Prior User Rights - effective immediately
  • Defendants in litigation may be able to assert prior user rights based on commercial use of the subject matter of a patent application filed in the USA. This is similar to the prior user provisions under Australian law.
Micro-entity status - effective immediately
  • Micro-entities are entitled to a 75% fee reduction. To claim the new micro-entity status, an Applicant would have to not only qualify under the small entity guidelines, but must further assert: that the Applicant has not been named as an inventor in more than four previously-filed US patent applications; that the Applicant's annual income does not exceed three times the US median income; and that the application is not assigned or subject to be assigned to an entity having an income over three times the US median income.
Pre-issuance third party submissions - effective 16 September 2012
  • Third parties may submit any printed publication along with a description of the relevance to the USPTO to be considered during the examination of a pending patent application.
Best Mode - effective immediately
  • Although the inventor will still be required to set forth the best mode for accomplishing the invention, failure to disclose a best mode can no longer be used as a basis for invalidating an issued patent.
Oath or Declaration - effective 16 September 2012
  • A corporation can file a substitute inventor’s oath when the inventor is non-cooperative.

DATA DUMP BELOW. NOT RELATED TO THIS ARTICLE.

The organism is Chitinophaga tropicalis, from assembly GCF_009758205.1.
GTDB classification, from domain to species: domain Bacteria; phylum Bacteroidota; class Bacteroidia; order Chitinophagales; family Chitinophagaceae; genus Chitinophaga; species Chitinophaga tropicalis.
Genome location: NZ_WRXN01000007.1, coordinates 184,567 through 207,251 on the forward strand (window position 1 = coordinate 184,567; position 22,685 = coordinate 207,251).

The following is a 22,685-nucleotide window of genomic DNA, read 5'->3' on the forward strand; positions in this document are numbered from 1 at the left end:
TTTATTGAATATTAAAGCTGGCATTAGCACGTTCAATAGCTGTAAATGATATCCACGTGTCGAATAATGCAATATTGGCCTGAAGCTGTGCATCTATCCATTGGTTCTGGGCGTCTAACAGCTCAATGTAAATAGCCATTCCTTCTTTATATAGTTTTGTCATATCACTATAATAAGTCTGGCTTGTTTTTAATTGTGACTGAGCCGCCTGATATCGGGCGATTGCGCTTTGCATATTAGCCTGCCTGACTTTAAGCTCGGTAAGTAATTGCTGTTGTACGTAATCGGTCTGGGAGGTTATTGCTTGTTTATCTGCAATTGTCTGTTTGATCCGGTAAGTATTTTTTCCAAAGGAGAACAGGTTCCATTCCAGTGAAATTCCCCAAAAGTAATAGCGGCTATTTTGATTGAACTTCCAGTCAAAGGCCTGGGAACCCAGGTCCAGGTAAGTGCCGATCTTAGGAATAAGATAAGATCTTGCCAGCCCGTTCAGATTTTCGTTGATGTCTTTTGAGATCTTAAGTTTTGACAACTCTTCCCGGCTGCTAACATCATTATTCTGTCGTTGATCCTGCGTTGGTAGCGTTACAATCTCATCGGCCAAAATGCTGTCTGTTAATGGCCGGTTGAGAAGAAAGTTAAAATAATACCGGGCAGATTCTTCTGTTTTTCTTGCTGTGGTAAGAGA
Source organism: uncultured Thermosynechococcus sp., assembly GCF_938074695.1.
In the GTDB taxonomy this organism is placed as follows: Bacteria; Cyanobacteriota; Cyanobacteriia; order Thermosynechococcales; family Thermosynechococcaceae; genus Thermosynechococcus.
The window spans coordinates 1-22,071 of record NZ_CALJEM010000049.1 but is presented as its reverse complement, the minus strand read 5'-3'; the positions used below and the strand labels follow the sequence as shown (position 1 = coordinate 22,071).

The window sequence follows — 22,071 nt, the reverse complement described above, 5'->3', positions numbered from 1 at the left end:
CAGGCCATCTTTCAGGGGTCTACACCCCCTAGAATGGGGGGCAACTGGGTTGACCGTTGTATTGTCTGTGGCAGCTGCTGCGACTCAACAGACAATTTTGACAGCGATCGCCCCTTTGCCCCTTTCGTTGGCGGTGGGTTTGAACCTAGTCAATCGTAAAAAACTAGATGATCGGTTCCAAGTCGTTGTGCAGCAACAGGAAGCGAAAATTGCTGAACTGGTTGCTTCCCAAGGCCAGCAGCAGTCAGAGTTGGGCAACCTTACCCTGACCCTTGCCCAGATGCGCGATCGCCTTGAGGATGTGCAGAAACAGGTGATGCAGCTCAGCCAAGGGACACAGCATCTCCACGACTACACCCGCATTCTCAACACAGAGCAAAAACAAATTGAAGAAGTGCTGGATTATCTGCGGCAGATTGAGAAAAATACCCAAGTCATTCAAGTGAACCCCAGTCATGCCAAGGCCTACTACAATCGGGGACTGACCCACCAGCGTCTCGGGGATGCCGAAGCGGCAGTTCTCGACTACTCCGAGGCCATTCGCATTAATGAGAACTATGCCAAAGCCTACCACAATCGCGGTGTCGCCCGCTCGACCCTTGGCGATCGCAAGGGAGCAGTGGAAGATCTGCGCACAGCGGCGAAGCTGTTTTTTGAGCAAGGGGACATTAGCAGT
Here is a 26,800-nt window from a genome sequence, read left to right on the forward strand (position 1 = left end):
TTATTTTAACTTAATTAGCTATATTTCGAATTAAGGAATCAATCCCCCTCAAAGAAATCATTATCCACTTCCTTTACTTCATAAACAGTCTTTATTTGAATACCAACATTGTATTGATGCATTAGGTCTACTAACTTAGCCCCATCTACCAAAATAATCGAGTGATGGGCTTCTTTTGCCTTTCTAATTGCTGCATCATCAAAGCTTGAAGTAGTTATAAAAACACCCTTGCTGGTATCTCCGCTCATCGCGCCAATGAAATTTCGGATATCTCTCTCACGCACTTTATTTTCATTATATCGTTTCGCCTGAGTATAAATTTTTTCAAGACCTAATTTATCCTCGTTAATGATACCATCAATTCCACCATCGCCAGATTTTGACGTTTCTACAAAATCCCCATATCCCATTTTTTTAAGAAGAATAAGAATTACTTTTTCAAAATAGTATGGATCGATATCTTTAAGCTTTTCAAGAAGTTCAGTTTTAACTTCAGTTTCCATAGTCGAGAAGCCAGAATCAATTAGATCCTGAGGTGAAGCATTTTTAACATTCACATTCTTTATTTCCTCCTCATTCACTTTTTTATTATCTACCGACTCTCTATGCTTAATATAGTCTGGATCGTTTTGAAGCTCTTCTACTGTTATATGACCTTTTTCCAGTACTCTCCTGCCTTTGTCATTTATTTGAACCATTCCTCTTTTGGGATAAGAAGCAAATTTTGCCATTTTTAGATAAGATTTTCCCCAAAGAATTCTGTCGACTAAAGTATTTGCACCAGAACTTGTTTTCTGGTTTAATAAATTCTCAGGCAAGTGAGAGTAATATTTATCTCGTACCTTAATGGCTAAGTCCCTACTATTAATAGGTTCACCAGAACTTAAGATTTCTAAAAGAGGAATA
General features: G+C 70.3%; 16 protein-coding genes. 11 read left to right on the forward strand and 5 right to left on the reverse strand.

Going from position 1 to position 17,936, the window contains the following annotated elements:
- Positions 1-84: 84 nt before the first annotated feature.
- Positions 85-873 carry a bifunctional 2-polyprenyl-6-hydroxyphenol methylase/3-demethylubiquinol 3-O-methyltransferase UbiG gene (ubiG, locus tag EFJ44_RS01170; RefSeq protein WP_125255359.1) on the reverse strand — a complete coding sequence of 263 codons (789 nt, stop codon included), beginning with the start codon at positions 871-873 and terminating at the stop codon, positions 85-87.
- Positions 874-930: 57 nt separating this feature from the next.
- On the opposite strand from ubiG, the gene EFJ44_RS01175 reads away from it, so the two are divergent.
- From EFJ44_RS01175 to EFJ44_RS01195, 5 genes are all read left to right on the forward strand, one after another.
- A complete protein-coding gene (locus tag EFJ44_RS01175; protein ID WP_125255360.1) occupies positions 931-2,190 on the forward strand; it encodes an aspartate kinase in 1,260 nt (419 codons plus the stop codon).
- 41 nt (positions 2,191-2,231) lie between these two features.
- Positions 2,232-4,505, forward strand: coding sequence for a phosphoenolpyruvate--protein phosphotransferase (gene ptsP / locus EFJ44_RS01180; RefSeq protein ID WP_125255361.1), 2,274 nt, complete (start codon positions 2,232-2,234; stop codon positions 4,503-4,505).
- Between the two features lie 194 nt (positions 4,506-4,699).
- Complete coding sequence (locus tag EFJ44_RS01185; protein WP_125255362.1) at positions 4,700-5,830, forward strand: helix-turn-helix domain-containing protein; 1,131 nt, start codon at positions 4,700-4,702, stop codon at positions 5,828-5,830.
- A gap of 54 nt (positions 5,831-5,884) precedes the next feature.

• An application can now be filed in the name of an Applicant other than the inventor, for example, in the name of a company or other assignee. At present only the inventor can apply in the US with subsequent assignment to an assignee if necessary.
Repeal of Statutory Invention Registrations (SIR) - effective 16 March 2013
  • The ability to file an SIR, a mechanism to publish an invention in a novelty-destroying manner, will fall away as at the above effective date.
Review of Business Method Patents - effective 16 September 2012
  • A transitional post-grant review procedure for reviewing the validity of covered business method patents is to be established. A “covered business method patent” is “a patent that claims a method or corresponding apparatus for performing data processing or other operations used in the practise, administration, or management of a financial product or service." The term does not include patents for technological inventions. In terms of the procedure, a person of interest may file a petition if that person has been sued for, or charged with, infringement of the business method patent. If the review is unsuccessful, the petitioner will not be able to assert in subsequent proceedings that a claim of the patent is invalid on any ground raised during the post-grant procedure that resulted in a final written decision.
Most of the changes are designed to make it easier and more cost effective to challenge the validity of third party applications (through pre-issuance submissions) or issued patents (through post grant review). Perhaps the most significant impact of these changes for Australian Applicants is that the change to a first-to-file system will do away with the practice of filing a US provisional application in order to secure an earlier effective US filing date for the purpose of determining relevant prior art.